The design construction load shall include the crit- The combination of the various forms of construc- ical combination of personnel, equipment, and material tion loads, materials, personnel, and equipment is an loads. Structures supporting work- C4. It is traditional to design ing surfaces as defined in Section 4. When the construction operation fits the definition Temporary structures have often been designed, in Table 2, the designer is permitted to design for the advertised, and specified by the light, medium, and tabulated uniform loads as the vertical load from the heavy duty ratings given in Table 2.

This standard also combination of personnel, equipment, and material in applies to partially completed structures, and the same transit or staging. When the construction operation terminology is adopted. Different styles of construction does not fit the definitions in Table 2, the design shall and different segments of the construction industry be for the actual loads. Concentrated loads shall be have different traditions for design loads on partially considered separately. Following are examples of working surfaces that Downloaded from ascelibrary.

Construction Live Load!

Attics or hung ceilings that provide access for maintenance, installation of utilities, and emergency services such as firefighters. These working surfaces must be addressed in ac- cordance with Sections 4. When C4. This temporary structures are specified by load name, the requirement will encourage uniformity in terminology names of the load class and the magnitude of design for capacity of scaffolds and similar structures.

Checkerboard loadings on floors and mul- effect than the same intensity applied over the full tistory frames produce the highest positive and length of the structure or member. Cantilevers cannot rely on a possi- ble construction load on the anchor span for equilib- rium. ASCE describes other possible conditions of designing members or floors for partial loading. No reduction is allowed for fixed or variable material loads, except to the extent that small amounts of material in transit or staging are included in uniformly distributed personnel, equip- ment, and material loads, such as those in Table 2.

When justi- C4. Uniformly fied by an analysis of the construction operations, distributed loads are a convenient substitute for com- members having an influence area of ft2 puting the combined effect of several concentrated As such they are generally calibrated to a partic- formly distributed personnel and equipment load deter- ular area. For smaller areas, the concentrated loads mined by applying the following formula: control structural design.

There is a lack of data from construc- area supported by the member; Lo is the unreduced tion projects. Without specific information, the uniformly distributed personnel and equipment design derivation of a new reduction equation was not war- load per ft2 m2 of area supported by the member; and ranted. Therefore, a commonly used live load reduc- AI is the influence area, ft2 m2. The influence area AI tion procedure ASCE has been used for this is normally four times the tributary area for a column, document. If actual loads are The reduced uniformly distributed personnel and anticipated over the entire area, no reduction should be equipment design load, regardless of influence area, taken.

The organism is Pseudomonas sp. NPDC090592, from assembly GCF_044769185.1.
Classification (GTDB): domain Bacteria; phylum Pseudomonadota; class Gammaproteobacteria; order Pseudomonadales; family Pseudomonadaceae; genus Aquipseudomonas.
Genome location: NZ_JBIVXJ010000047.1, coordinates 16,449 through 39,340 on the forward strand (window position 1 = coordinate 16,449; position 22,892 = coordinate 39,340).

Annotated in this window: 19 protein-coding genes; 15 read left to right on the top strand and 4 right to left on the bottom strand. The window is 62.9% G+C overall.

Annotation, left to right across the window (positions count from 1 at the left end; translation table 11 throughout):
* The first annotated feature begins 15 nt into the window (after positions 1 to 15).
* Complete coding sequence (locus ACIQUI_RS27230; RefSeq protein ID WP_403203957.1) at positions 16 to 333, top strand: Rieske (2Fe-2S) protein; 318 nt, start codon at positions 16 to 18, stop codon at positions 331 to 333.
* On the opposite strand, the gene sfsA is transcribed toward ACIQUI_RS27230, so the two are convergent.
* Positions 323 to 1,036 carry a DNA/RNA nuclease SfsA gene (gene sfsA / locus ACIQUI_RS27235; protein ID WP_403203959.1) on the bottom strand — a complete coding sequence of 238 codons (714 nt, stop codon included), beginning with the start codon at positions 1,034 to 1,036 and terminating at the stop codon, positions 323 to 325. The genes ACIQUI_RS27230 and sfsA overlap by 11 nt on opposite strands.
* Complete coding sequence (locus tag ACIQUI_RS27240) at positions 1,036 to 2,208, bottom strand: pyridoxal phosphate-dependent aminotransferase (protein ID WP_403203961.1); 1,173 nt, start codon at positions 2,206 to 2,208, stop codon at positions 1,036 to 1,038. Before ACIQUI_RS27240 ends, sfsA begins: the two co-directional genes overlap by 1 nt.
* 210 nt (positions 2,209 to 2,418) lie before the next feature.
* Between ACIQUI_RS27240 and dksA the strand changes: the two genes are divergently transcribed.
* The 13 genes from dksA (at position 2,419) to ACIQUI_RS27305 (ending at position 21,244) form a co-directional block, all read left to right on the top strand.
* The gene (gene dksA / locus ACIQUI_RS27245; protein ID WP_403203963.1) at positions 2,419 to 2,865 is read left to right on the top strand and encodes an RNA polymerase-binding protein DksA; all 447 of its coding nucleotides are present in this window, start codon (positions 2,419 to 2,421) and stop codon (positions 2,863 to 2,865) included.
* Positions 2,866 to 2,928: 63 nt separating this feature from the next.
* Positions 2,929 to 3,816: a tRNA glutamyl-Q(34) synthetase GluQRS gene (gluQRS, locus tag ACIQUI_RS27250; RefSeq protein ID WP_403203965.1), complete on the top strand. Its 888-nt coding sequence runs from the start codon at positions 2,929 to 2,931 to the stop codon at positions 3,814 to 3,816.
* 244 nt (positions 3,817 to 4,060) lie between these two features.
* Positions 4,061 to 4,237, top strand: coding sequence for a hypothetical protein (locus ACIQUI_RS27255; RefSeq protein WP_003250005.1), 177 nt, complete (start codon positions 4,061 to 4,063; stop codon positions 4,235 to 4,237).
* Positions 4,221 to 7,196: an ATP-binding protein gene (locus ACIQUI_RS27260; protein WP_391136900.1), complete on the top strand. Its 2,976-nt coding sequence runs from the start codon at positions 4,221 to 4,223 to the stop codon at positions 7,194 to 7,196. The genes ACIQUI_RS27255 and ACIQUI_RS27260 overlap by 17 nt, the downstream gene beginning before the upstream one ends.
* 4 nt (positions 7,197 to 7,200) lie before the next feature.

Model building codes have the tributed personnel and equipment load is 25 psf 1. A reduction in gravity construction loads for per- Roofs. For consistency, the reduction in roof personnel sonnel and equipment on a roof is also permitted based and equipment loads also follows ASCE The de- upon the slope of the roof. The reduction factor R is: tail of application is somewhat different, but the limits are essentially the same. R need not exceed 1. This issue should not be confused with 1. Scaffolds with working surfaces of 40 ft2 3.

Load reduction, based on influence area, is sonnel loads that they can support, and the working addressed in Section 4. When design- The posting or load restriction can be accom- ing, the individual personnel loads shall be placed in plished by physical barriers that direct the traffic on a such locations as to maximize their effects on the bridge deck or parking structure, or barriers on a floor structural members of the scaffold; however, they system to restrict access to wheeled vehicles, storage need not be spaced closer than 2 ft 0.

Working surfaces designed for superimposed uni- It is not uncommon to have relatively large work form loads of 25 psf 1. These work- bridge. As a platform for personnel and equipment, ing surfaces shall be restricted accordingly. Working surfaces designed for loads less than what priate to design the deck system. However, recogniz- could reasonably be expected to be placed thereon ing that the work crew may consist of several person- Downloaded from ascelibrary. The hanger or support system for the platform could be designed for the maximum load developed by the limited number of personnel on the platform clustering around one sup- port to create the greatest load at that support point.

The platform would be clearly posted or rated, as with scaffolds in accordance with the ANSI maxi- mum number of occupants. Failure to do this could result in a loading on the structure from which the scaffold is hanging or supported, substantially exceed- ing the design load of that structure. There are many lightweight platforms and scaf- folds that are intended to support only one to three per- sons, their small tools, and incidental materials. The capacities of these scaffolds are controlled by the number of individual personnel loads for which they are designed.

Restriction of use is necessary to prevent overloading. Caterpillar performance handbook, Caterpillar, Inc. Fu, H. Francis Young, ed, American Concrete formwork for concrete. Institute, , Detroit. Hurd, M. New York. Jahren, C. California false- New York. Sbarounis, J. Concrete Int. Gardner, N. The following technical documents are readily obtain- T. Ratay, ed. Steel structures. Prentice- tion M4, , Chicago. Hall, , New York. Lowrise sign specification for structural steel buildings, Section building systems manual, , Cleveland, OH.

M4, , Chicago.